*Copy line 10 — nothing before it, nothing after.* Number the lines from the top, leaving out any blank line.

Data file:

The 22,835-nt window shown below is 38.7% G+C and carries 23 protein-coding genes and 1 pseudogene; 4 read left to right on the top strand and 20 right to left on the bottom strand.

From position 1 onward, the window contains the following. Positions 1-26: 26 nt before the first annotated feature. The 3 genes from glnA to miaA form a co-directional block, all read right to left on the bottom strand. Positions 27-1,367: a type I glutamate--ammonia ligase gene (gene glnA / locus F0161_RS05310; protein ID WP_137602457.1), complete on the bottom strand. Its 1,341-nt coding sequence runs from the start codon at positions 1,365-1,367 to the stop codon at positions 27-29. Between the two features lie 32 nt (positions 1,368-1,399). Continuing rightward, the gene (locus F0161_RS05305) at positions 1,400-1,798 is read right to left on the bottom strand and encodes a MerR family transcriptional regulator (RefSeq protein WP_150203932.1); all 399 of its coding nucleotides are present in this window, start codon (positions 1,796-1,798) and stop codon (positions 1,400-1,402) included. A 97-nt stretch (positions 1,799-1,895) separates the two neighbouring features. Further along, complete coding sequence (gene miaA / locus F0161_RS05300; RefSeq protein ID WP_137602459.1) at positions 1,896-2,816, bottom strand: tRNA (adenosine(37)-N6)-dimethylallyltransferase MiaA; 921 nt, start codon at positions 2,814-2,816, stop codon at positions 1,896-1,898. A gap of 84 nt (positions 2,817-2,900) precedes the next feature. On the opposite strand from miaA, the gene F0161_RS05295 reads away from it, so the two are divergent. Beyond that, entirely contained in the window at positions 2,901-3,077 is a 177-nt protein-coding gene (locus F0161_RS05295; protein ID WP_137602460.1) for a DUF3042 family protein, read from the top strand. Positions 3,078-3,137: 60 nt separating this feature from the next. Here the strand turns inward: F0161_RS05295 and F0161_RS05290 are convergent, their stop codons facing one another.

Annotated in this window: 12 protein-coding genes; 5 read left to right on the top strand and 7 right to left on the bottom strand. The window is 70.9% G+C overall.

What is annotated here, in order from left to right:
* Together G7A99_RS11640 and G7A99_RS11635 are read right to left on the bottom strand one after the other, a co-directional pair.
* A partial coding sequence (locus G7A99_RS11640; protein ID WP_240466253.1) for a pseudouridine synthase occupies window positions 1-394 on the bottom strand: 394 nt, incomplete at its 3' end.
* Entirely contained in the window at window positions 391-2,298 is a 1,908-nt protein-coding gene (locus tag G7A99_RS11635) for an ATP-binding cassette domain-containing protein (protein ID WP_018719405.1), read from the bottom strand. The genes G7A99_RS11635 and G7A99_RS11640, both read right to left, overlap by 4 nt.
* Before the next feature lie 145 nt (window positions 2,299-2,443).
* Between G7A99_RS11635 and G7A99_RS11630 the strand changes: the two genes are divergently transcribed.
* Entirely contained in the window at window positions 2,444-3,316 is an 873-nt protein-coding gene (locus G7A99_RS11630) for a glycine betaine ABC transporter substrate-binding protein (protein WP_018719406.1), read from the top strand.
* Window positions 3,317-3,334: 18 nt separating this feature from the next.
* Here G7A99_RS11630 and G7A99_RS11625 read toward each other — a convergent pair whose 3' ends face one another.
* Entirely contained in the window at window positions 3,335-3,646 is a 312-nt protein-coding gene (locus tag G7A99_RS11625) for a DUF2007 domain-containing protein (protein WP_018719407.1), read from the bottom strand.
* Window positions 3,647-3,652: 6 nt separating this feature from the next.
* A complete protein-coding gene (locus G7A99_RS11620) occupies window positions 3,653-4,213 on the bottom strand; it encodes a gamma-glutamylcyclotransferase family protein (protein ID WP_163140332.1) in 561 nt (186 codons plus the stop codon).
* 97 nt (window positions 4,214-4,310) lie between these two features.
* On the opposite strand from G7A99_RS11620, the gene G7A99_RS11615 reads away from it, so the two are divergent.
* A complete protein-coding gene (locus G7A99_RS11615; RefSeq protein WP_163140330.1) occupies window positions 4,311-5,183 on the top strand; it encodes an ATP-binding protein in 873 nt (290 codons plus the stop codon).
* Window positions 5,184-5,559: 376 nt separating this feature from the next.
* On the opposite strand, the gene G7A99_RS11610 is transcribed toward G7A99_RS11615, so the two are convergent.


* Entirely contained in the window at window positions 2,444-3,316 is an 873-nt protein-coding gene (locus G7A99_RS11630) for a glycine betaine ABC transporter substrate-binding protein (protein WP_018719406.1), read from the top strand.